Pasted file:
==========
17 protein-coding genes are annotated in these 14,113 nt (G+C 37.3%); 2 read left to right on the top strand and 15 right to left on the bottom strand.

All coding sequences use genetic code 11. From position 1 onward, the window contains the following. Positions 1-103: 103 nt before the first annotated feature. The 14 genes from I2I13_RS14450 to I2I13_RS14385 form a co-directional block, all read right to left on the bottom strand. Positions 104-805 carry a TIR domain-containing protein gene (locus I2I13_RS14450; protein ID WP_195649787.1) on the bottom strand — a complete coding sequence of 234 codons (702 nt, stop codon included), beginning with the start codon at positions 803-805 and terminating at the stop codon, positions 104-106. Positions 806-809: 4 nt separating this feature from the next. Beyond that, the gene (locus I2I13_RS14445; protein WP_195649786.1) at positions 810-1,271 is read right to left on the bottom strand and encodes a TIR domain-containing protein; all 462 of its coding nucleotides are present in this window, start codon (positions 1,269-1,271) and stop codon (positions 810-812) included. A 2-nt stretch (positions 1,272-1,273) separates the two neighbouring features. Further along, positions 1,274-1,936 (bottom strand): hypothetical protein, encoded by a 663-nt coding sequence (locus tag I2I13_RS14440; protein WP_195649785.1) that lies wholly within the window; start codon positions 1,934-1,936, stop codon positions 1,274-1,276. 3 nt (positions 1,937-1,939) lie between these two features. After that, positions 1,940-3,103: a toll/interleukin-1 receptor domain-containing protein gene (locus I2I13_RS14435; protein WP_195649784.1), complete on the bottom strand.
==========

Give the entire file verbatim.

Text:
17 protein-coding genes are annotated in these 14,113 nt (G+C 37.3%); 2 read left to right on the top strand and 15 right to left on the bottom strand.

All coding sequences use genetic code 11. From position 1 onward, the window contains the following. Positions 1-103: 103 nt before the first annotated feature. The 14 genes from I2I13_RS14450 to I2I13_RS14385 form a co-directional block, all read right to left on the bottom strand. Positions 104-805 carry a TIR domain-containing protein gene (locus I2I13_RS14450; protein ID WP_195649787.1) on the bottom strand — a complete coding sequence of 234 codons (702 nt, stop codon included), beginning with the start codon at positions 803-805 and terminating at the stop codon, positions 104-106. Positions 806-809: 4 nt separating this feature from the next. Beyond that, the gene (locus I2I13_RS14445; protein WP_195649786.1) at positions 810-1,271 is read right to left on the bottom strand and encodes a TIR domain-containing protein; all 462 of its coding nucleotides are present in this window, start codon (positions 1,269-1,271) and stop codon (positions 810-812) included. A 2-nt stretch (positions 1,272-1,273) separates the two neighbouring features. Further along, positions 1,274-1,936 (bottom strand): hypothetical protein, encoded by a 663-nt coding sequence (locus tag I2I13_RS14440; protein WP_195649785.1) that lies wholly within the window; start codon positions 1,934-1,936, stop codon positions 1,274-1,276. 3 nt (positions 1,937-1,939) lie between these two features. After that, positions 1,940-3,103: a toll/interleukin-1 receptor domain-containing protein gene (locus I2I13_RS14435; protein WP_195649784.1), complete on the bottom strand.